Wednesday, July 30, 2008

I Can't Forgive Those Who Have Not Hurt Me

I have no right nor responsibility to “forgive” someone who has not hurt me. If my brother or sister chooses a life that is different than mine, s/he has not hurt me in any way that is direct and measurable. S/he might offend my sensibilities, but Elder Bednar pretty much destroyed that as an excuse for feeling like I need to forgive him/her.

Since we believe all of us are brothers and sisters in a very real way, where is the need for human "forgiveness" of others whose actions or beliefs naturally would offend us? My stake is full (word chosen intentionally) of sinners who attend church regularly - and I feel no need to “forgive” them for their sins or have them forgive me for mine. I’ll leave that issue in God’s hands - even though I accept the “sinner” label for them and me.

In summary, the many “sins” that are obvious to us are no different in my mind than the sins that so easily beset me and of which I can’t seem to repent fully. If the Lord will grant me mercy in my inability to let go completely of my own pet sins, why should I not grant that same mercy to others whose sins simply are different than mine? I think if we really understood how little we deserve what we receive as we fail to live up to God's ideal, we would be more likely to cut others slack whose lives don't conform to our own perfect ideal.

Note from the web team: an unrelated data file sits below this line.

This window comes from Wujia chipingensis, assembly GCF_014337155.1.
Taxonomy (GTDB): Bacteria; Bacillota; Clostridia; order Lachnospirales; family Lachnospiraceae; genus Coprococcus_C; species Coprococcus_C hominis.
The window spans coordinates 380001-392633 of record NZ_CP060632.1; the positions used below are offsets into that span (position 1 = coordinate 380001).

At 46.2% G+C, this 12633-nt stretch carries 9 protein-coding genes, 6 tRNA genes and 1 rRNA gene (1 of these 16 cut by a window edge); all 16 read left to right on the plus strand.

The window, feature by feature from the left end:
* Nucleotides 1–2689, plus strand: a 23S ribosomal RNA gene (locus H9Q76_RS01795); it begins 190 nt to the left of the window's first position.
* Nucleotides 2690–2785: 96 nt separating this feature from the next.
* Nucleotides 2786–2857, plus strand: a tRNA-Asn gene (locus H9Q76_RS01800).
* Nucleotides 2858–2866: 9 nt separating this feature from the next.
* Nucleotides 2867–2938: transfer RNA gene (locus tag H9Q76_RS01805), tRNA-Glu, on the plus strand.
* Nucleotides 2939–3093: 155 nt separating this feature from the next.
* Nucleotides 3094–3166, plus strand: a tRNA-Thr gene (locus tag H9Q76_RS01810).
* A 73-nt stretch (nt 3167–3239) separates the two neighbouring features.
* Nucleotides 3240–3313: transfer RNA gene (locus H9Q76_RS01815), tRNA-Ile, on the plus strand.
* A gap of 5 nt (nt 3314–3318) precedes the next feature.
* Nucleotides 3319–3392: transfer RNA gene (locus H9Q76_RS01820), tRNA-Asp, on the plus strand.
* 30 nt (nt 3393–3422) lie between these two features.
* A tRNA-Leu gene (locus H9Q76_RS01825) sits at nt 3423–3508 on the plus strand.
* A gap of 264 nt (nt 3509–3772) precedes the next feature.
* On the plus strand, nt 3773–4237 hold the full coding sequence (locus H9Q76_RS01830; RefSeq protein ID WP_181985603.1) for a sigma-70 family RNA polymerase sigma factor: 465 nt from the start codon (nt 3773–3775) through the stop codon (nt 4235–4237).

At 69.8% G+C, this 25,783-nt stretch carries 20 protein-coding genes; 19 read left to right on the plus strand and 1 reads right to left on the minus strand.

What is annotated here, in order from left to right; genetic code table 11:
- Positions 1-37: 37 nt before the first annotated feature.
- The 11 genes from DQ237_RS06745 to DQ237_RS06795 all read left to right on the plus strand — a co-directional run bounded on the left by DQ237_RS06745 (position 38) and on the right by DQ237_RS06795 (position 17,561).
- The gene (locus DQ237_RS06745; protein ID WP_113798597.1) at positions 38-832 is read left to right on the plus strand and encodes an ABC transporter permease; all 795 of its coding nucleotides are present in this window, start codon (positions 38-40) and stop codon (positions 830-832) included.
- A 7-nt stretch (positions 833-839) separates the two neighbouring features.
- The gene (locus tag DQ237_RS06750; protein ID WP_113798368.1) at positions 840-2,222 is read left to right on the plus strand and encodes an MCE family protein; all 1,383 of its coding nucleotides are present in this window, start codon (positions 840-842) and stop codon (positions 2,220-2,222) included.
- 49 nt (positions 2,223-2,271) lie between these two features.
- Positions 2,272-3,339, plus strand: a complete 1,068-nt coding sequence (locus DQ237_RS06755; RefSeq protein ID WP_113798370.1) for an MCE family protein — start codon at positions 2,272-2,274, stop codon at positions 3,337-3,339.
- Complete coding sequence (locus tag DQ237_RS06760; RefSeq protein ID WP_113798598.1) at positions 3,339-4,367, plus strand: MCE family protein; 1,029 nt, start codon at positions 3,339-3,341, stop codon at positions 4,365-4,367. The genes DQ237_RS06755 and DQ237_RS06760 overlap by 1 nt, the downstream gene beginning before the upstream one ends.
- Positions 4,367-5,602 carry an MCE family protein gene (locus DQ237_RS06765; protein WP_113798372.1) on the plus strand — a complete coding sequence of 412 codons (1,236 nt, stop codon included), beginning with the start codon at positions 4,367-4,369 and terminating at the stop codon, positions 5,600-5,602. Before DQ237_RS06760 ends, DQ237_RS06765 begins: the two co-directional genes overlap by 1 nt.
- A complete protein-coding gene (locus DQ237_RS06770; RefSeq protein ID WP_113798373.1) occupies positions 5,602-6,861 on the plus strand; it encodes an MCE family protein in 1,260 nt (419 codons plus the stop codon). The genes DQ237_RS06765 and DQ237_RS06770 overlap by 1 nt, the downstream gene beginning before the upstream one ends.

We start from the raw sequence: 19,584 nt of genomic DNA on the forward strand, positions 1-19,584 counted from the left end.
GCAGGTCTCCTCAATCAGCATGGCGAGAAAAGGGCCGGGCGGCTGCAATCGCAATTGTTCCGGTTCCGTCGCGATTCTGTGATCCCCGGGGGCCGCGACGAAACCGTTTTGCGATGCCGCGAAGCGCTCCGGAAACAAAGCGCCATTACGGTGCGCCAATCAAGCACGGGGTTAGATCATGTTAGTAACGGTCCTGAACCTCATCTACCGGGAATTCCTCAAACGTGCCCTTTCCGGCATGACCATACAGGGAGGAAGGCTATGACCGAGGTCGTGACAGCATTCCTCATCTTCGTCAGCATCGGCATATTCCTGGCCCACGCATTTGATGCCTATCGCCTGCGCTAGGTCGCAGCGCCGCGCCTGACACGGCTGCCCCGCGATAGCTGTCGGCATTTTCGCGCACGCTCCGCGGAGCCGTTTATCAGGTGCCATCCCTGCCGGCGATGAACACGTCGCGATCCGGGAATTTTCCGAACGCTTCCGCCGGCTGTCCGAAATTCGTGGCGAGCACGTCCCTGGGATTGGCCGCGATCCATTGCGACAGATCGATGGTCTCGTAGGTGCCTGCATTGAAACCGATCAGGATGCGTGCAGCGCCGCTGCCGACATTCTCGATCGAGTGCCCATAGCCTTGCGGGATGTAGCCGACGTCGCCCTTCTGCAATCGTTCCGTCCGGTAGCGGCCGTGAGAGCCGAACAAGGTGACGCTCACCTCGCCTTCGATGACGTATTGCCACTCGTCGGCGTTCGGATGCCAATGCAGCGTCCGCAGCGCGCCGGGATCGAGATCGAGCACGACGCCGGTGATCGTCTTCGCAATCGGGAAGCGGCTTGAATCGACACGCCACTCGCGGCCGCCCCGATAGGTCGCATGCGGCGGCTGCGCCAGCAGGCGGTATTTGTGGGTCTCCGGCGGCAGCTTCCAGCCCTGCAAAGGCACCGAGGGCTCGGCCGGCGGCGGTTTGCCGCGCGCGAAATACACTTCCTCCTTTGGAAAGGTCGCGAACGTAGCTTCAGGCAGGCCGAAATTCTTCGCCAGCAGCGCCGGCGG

Patty said...

I have found sometimes that I do have to "forgive" someone else for an offense that I've taken... not necessarily that they have done anything to try to hurt me, just that I have taken offense or gotten angry at them. It's far easier to turn that over to God and forgive someone who isn't even aware of what they've done than it is to continue stewing over it and letting it grow into something far worse.
Another great post!

Papa D said...

Patty, it is interesting that forgiveness can be real even in cases where there really was no intended harm. I might look at it as learning to repent and forgive yourself (rather than forgive the other), since it was you who caused the actual "offense" - and I might even feel the need to apologize to the person toward whom you took the unattended offense. In most cases, however, I probably would recommend simply letting go and doing the apologizing only to Heavenly Father.